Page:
The government’s latest work from home announcement has sent many of us retreating back to makeshift desks in living rooms, spare bedrooms or simply the kitchen table. Once again, it poses questions about the place of ‘home’ in 2020, what we now want and need from the places where we live – and, in turn, the implications for the residential property sector.
Seeking out the good life?
We’ve heard much about the supposed exodus to the countryside and suburbs as buyers and tenants search out more space for their money, a garden to relax in and easier access to ‘the great outdoors’. But, does the pandemic really mark the death knell for our town and city centres? Should developers and investors be tilting their portfolios towards greener, more suburban settings?
It’s likely some residents are being encouraged to make a change, one they might have previously considered but hadn’t acted on – whether it’s the couple hunting space for a growing family or the parents with toddlers deciding that a private garden really is a must-have.
But we shouldn’t overestimate the decline of our urban areas. The reason why people choose to live in towns and cities isn’t just about trimming time off the commute. Cities offer a lifestyle that can’t be replicated in the shires – restaurants, bars, museums and cinemas, plus access to services like Deliveroo and same-day Amazon Prime deliveries. These areas also provide an opportunity to live close to friends, meet new people and have busy social lives. To quote the Times journalist Robert Crampton writing about his enduring love of London this weekend, “some like it quiet and slow. I don’t. And the evidence is I’m in the majority.”
The place of community
The urban residential market will remain resilient in the long term, at least in the UK’s most prosperous cities, but that doesn’t mean nothing has changed.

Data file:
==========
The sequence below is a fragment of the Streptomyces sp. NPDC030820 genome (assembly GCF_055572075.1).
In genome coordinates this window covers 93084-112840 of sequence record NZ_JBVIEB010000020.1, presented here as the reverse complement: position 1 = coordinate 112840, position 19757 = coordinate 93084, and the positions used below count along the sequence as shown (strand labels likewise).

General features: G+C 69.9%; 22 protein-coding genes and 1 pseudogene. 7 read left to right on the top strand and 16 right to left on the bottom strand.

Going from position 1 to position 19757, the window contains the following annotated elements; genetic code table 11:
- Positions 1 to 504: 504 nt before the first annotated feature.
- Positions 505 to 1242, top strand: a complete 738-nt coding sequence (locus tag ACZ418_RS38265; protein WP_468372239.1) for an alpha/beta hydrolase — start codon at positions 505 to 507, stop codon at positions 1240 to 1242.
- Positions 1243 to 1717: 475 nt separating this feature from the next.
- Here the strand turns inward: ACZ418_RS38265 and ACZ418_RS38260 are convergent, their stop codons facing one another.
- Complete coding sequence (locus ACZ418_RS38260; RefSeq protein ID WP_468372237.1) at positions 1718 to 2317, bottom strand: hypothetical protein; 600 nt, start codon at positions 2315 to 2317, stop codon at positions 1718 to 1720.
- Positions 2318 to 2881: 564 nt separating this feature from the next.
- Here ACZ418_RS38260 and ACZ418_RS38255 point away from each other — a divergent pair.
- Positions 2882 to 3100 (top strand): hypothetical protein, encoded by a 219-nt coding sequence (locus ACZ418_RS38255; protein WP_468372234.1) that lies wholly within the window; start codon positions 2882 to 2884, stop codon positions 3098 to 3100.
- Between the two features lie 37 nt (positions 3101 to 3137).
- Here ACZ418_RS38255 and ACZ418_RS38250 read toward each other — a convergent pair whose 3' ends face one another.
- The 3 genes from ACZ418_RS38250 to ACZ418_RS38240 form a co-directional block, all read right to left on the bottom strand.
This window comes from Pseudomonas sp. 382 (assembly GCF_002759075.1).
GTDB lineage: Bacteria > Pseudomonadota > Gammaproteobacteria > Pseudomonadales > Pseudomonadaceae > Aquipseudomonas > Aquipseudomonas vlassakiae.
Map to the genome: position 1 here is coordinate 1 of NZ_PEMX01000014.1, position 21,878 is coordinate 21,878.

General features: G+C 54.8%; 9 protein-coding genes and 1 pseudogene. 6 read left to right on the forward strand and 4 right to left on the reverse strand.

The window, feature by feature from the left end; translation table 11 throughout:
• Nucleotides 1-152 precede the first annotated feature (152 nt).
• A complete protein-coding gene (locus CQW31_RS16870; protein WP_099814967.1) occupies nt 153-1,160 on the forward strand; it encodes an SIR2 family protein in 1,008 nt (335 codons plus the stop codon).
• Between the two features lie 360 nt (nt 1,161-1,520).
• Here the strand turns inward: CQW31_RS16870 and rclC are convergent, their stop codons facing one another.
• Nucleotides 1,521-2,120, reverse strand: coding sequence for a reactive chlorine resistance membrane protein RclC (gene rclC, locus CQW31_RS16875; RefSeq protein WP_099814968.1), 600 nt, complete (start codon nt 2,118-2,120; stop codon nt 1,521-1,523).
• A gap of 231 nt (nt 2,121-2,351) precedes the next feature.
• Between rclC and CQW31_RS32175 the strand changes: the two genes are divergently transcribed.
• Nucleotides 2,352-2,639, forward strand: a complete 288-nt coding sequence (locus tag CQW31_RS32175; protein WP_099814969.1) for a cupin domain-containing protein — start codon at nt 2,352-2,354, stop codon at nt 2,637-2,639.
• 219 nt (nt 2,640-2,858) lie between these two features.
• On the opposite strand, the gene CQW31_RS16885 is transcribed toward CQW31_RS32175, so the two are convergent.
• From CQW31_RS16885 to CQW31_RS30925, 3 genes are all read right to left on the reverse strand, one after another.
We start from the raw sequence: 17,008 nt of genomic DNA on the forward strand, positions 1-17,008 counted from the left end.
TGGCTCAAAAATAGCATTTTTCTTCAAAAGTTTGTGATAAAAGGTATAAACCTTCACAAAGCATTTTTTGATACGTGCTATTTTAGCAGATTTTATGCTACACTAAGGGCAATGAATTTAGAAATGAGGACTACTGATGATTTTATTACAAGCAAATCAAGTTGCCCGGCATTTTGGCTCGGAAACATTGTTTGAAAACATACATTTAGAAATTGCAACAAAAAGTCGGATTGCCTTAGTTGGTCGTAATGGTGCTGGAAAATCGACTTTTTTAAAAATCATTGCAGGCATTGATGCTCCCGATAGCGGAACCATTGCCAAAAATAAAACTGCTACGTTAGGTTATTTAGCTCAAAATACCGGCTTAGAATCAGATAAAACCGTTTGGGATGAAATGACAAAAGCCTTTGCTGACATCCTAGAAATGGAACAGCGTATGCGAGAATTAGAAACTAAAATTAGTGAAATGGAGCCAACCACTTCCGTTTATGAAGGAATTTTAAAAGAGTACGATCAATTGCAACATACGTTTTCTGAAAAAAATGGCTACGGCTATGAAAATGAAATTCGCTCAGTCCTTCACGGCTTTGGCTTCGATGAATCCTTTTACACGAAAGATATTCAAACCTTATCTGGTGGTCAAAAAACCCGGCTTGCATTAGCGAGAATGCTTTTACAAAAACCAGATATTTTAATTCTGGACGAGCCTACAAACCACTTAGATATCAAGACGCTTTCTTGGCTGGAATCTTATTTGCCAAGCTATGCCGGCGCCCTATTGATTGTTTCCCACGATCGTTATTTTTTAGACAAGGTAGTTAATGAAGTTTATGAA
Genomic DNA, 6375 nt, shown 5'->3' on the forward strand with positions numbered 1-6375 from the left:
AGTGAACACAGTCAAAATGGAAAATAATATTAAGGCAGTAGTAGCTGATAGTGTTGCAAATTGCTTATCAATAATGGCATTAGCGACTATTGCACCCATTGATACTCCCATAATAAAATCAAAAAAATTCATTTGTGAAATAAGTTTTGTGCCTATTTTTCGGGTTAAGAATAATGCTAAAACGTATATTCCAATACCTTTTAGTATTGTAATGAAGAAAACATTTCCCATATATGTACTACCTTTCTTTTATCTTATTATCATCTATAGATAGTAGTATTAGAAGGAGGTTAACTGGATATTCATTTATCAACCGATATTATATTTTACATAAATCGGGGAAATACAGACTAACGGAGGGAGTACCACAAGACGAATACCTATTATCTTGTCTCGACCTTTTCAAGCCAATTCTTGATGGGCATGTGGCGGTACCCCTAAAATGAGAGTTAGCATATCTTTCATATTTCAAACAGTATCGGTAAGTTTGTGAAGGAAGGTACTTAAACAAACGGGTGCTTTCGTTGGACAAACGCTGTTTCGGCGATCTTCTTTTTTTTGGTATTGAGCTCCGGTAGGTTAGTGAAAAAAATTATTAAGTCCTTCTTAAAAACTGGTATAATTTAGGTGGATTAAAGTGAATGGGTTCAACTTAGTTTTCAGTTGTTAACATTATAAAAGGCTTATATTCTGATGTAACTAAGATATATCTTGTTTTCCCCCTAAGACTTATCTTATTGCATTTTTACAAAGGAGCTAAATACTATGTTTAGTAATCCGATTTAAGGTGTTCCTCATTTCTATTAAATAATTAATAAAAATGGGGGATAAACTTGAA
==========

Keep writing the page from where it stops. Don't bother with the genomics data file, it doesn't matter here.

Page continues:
Lockdown has brought people closer to their communities. In future, they’ll want to live in places where they feel connected and engaged with their neighbours and local businesses. Developers and property managers need to respond. Helping to create strong communities at large-scale new, urban developments will be especially important. That might mean setting up community forums, cultural and social events or apps with information about what’s going on locally.
Access to amenities remains a major draw of city life and what’s on residents’ doorsteps is only likely to become even more important in the context of Covid-19. The home working revolution means that many of us are spending a greater proportion of our time in our local neighbourhoods. If people are no longer commuting, why would they travel several miles away to buy groceries or to use the gym?
New residential developments will need to think carefully about their retail and leisure offer, but relying on the usual high street chains will no longer cut it. Developers who can offer more localised, personalised services, helping to create that community feel, will be the ones who set their schemes apart. A butcher, greengrocer and barista who remember a regular customer’s name are the people and services that will make a place feel like home.
At a time when gloomy headlines continue to dog the retail and hospitality sectors, this shift in consumer taste could be a boon for Britain’s small and independent shopkeepers and businesses. The same goes for the property sector. We have an opportunity to put our development and placemaking skills to the test, showing our ability to respond to evolving customer needs and to create truly distinctive places where people want to live and work (even if it is from the kitchen table).